Pied imperial pigeon season is here! The first of this season’s North Brook Island pigeon counts took place on 11 October. Although it was a little earlier in the month than usual we were not prepared for the very low total of 2,813 birds when we had been expecting perhaps six times that total. Although unusual this is not the first time that October has yielded such a low total. Nearly twenty years ago numbers plunged even lower but a month later had returned to a ‘normal’ level, indicating that for some reason the birds had been just unusually late arriving from PNG. It is likely that the current extremely dry conditions have kept the birds back and we will have to wait until the next count on 20 November to see if the expected total is reached. 

Mahogany glider monitoring has continued at our Ollera Creek site despite some concern about fires in the region threatening our cameras. In addition to mahoganies, we have confirmed the presence of both sugar and feathertail gliders. We have yet to record mahoganies south the of the creek where the vegetation is rather different but may have more success there as the bloodwoods and grass trees come into flower. All photos and data are sent to Daryl Dickson of the Mahogany Glider Recovery Team (MGRT) for confirmation and storage. Two spotlighting trips have proved unproductive (and logistically difficult) and we have learned from the experts that these animals are notoriously hard to find that way. On 29 October Beth, Denise and Liz visited Cardwell for a Recovery Team meeting and a workshop on future surveys into population trends. Our second report to QDES was submitted on 31 October. Huge thanks to Beth for her time and effort getting this done on time.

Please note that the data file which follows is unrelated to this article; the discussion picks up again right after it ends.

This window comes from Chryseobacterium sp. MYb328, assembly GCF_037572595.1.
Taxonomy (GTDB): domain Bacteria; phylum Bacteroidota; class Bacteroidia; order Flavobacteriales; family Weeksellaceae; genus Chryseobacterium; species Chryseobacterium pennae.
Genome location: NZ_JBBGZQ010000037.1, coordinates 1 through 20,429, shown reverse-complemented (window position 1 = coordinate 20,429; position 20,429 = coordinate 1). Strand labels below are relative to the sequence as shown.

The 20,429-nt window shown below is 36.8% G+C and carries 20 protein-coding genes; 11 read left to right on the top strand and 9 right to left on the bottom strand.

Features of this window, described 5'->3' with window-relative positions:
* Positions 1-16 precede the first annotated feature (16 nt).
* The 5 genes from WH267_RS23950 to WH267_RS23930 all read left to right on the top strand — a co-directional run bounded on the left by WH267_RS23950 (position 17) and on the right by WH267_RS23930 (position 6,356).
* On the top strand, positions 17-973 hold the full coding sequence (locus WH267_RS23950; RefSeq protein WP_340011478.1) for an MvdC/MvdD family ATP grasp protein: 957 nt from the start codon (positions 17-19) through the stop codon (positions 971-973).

Photo M. Rechsteiner

Photo M. Rechsteiner

Branches meet up for bio-blitz   Only one member managed to travel up to the Tablelands to join the FNQ and Cassowary Coast Branches on the bio-blitz at Freeman’s Forest, but they certainly found some beautiful creatures (see leaf-tailed gecko photo at left). It was a shame that it was just  a drive too far, and rather short notice, for others to make it. But well done to the FNQ Branch on making the first step towards reviving the old get-togethers of Northern Branches – we are always going to be stronger if we link together and such events in the past were always fun and usually very productive. Maybe in 2019 we can organise something closer to a halfway point.

Recent field trips: Please read the reports of our outings to Clemant State Forest (August) and Florence Bay (September). The latter also took in Arthur, Radical and Horseshoe Bays – and, for one member, a quick look at Balding Bay as well – so covered a fair slice of the island’s coastline. A report on the October Bluewater trip will follow.

Last trip for 2018 will be on Sunday November 25th, destination Paluma in the hope of cooler temperatures. Further details to be advised but we are hoping to explore a lesser-known area.

Do you have ideas for trips in 2019 – places you would like to revisit or new destinations that you think would be worth exploring? Let us know!

Depending on events, we may squeeze one more update in before the year ends – but thank you for your support throughout 2018. Dare we hope for more positives than negatives in 2019 – because hope is what conservation is really about.